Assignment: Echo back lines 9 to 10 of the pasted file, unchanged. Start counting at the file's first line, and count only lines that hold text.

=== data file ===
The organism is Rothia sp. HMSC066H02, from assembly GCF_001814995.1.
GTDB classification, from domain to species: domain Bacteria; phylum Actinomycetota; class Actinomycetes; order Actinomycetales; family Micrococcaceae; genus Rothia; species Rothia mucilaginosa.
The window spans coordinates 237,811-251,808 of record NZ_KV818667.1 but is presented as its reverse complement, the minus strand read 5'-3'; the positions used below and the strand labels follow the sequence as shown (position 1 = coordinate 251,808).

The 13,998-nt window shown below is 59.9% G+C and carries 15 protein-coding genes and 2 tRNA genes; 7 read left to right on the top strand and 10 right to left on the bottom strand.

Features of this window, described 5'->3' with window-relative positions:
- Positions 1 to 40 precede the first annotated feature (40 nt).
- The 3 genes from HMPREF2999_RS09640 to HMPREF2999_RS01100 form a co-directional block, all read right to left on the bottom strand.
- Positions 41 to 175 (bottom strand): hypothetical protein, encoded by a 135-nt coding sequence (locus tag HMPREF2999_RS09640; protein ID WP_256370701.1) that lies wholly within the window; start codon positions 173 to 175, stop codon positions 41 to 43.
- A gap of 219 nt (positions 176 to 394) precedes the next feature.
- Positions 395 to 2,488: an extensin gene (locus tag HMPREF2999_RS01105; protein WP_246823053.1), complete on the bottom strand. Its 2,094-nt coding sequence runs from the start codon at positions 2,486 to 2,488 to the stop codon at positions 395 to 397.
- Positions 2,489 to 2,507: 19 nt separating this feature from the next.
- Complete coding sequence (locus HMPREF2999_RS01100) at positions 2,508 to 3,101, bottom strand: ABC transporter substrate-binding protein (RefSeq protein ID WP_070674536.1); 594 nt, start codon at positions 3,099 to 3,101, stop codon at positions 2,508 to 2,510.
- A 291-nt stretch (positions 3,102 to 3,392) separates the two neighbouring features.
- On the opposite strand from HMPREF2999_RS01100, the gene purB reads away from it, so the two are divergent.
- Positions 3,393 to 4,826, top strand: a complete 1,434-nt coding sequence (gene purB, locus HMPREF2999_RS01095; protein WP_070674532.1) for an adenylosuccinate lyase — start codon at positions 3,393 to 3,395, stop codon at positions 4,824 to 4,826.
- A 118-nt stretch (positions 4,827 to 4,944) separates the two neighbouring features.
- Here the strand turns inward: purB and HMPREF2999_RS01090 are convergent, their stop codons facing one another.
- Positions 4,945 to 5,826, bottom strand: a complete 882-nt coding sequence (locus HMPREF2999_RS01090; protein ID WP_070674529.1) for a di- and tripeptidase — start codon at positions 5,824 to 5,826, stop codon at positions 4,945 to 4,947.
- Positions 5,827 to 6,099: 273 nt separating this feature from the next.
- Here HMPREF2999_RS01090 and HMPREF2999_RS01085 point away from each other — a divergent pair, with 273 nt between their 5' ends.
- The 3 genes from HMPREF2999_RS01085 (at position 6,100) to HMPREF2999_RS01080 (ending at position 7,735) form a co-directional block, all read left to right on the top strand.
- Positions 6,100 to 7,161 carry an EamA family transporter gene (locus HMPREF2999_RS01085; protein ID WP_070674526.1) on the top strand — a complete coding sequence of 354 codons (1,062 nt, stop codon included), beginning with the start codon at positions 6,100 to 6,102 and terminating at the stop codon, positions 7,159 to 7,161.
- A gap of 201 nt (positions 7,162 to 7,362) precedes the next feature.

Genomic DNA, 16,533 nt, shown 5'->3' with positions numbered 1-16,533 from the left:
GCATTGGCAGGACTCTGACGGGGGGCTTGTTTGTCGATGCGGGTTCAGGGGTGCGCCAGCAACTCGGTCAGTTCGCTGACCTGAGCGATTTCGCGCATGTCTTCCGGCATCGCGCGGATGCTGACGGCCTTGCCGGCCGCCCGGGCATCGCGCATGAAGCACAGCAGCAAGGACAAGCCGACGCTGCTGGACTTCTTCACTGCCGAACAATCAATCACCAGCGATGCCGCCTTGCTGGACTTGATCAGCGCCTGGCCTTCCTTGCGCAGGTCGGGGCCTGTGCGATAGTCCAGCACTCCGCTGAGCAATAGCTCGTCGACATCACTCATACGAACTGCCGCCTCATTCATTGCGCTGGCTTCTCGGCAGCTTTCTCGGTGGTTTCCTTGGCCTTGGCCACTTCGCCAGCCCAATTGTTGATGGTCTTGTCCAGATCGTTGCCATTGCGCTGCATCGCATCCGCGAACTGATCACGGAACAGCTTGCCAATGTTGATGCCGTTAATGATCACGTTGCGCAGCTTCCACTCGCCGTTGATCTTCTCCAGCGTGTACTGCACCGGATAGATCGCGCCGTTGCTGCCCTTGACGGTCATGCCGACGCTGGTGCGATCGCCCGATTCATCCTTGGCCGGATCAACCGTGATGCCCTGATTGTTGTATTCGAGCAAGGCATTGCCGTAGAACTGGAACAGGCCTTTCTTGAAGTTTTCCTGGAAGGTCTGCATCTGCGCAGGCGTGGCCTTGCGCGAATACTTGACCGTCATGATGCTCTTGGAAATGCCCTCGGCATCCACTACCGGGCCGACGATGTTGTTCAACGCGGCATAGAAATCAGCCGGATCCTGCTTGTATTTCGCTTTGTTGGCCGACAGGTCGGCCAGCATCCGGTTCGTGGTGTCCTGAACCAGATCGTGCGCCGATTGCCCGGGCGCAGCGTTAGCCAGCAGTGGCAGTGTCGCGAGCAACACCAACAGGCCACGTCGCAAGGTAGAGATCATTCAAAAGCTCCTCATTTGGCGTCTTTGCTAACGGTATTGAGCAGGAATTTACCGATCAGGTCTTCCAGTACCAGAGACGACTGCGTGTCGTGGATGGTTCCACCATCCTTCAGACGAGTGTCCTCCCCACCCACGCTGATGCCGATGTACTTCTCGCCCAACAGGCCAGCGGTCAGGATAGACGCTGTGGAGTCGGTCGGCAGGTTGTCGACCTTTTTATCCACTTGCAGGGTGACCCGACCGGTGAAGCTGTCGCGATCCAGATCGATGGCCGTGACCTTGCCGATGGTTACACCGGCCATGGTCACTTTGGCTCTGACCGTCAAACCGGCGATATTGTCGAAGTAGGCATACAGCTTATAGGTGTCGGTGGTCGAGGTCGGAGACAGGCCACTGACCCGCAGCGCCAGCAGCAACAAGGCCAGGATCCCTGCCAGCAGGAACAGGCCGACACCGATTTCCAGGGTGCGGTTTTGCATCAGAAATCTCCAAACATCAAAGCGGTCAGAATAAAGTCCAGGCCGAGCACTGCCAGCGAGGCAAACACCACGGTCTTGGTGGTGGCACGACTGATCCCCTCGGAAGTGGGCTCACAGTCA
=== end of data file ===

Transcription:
- A gap of 219 nt (positions 176 to 394) precedes the next feature.
- Positions 395 to 2,488: an extensin gene (locus tag HMPREF2999_RS01105; protein WP_246823053.1), complete on the bottom strand. Its 2,094-nt coding sequence runs from the start codon at positions 2,486 to 2,488 to the stop codon at positions 395 to 397.